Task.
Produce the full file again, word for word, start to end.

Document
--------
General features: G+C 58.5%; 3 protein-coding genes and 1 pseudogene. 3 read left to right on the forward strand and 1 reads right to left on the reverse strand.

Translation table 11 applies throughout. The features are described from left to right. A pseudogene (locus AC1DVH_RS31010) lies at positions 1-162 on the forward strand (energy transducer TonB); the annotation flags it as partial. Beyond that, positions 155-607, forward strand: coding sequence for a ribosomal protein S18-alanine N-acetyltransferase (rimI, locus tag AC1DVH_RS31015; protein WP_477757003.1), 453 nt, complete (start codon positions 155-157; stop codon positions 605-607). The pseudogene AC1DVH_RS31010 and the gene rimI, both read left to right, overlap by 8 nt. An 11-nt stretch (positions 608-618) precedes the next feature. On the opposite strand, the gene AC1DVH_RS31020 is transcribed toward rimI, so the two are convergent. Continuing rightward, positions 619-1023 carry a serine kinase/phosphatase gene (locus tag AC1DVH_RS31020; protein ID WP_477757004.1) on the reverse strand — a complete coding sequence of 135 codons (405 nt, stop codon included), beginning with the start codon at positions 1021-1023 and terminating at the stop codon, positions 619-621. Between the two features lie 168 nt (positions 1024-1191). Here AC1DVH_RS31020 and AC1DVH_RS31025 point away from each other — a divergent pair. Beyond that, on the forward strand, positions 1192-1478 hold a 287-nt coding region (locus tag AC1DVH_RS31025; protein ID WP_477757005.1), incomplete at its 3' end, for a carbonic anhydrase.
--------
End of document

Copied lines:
General features: G+C 58.5%; 3 protein-coding genes and 1 pseudogene. 3 read left to right on the forward strand and 1 reads right to left on the reverse strand.

Translation table 11 applies throughout. The features are described from left to right. A pseudogene (locus AC1DVH_RS31010) lies at positions 1-162 on the forward strand (energy transducer TonB); the annotation flags it as partial. Beyond that, positions 155-607, forward strand: coding sequence for a ribosomal protein S18-alanine N-acetyltransferase (rimI, locus tag AC1DVH_RS31015; protein WP_477757003.1), 453 nt, complete (start codon positions 155-157; stop codon positions 605-607). The pseudogene AC1DVH_RS31010 and the gene rimI, both read left to right, overlap by 8 nt. An 11-nt stretch (positions 608-618) precedes the next feature. On the opposite strand, the gene AC1DVH_RS31020 is transcribed toward rimI, so the two are convergent. Continuing rightward, positions 619-1023 carry a serine kinase/phosphatase gene (locus tag AC1DVH_RS31020; protein ID WP_477757004.1) on the reverse strand — a complete coding sequence of 135 codons (405 nt, stop codon included), beginning with the start codon at positions 1021-1023 and terminating at the stop codon, positions 619-621. Between the two features lie 168 nt (positions 1024-1191). Here AC1DVH_RS31020 and AC1DVH_RS31025 point away from each other — a divergent pair. Beyond that, on the forward strand, positions 1192-1478 hold a 287-nt coding region (locus tag AC1DVH_RS31025; protein ID WP_477757005.1), incomplete at its 3' end, for a carbonic anhydrase.